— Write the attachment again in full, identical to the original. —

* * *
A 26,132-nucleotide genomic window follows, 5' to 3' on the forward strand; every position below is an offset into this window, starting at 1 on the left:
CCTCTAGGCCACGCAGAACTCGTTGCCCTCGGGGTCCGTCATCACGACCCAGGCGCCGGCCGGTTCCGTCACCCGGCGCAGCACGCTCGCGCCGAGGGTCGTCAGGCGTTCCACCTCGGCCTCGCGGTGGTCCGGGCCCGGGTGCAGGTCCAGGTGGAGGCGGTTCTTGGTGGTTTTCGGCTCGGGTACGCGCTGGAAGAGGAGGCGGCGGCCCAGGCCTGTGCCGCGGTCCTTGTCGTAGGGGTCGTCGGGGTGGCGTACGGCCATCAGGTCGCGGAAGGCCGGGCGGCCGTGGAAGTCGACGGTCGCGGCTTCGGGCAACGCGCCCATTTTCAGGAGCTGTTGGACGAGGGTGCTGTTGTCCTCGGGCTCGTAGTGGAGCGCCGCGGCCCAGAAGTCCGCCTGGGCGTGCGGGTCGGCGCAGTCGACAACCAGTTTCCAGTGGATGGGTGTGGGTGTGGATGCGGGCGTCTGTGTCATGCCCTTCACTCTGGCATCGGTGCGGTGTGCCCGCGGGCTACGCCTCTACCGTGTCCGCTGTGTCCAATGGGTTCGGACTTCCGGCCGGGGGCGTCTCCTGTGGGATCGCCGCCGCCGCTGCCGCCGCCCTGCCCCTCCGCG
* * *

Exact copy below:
A 26,132-nucleotide genomic window follows, 5' to 3' on the forward strand; every position below is an offset into this window, starting at 1 on the left:
CCTCTAGGCCACGCAGAACTCGTTGCCCTCGGGGTCCGTCATCACGACCCAGGCGCCGGCCGGTTCCGTCACCCGGCGCAGCACGCTCGCGCCGAGGGTCGTCAGGCGTTCCACCTCGGCCTCGCGGTGGTCCGGGCCCGGGTGCAGGTCCAGGTGGAGGCGGTTCTTGGTGGTTTTCGGCTCGGGTACGCGCTGGAAGAGGAGGCGGCGGCCCAGGCCTGTGCCGCGGTCCTTGTCGTAGGGGTCGTCGGGGTGGCGTACGGCCATCAGGTCGCGGAAGGCCGGGCGGCCGTGGAAGTCGACGGTCGCGGCTTCGGGCAACGCGCCCATTTTCAGGAGCTGTTGGACGAGGGTGCTGTTGTCCTCGGGCTCGTAGTGGAGCGCCGCGGCCCAGAAGTCCGCCTGGGCGTGCGGGTCGGCGCAGTCGACAACCAGTTTCCAGTGGATGGGTGTGGGTGTGGATGCGGGCGTCTGTGTCATGCCCTTCACTCTGGCATCGGTGCGGTGTGCCCGCGGGCTACGCCTCTACCGTGTCCGCTGTGTCCAATGGGTTCGGACTTCCGGCCGGGGGCGTCTCCTGTGGGATCGCCGCCGCCGCTGCCGCCGCCCTGCCCCTCCGCG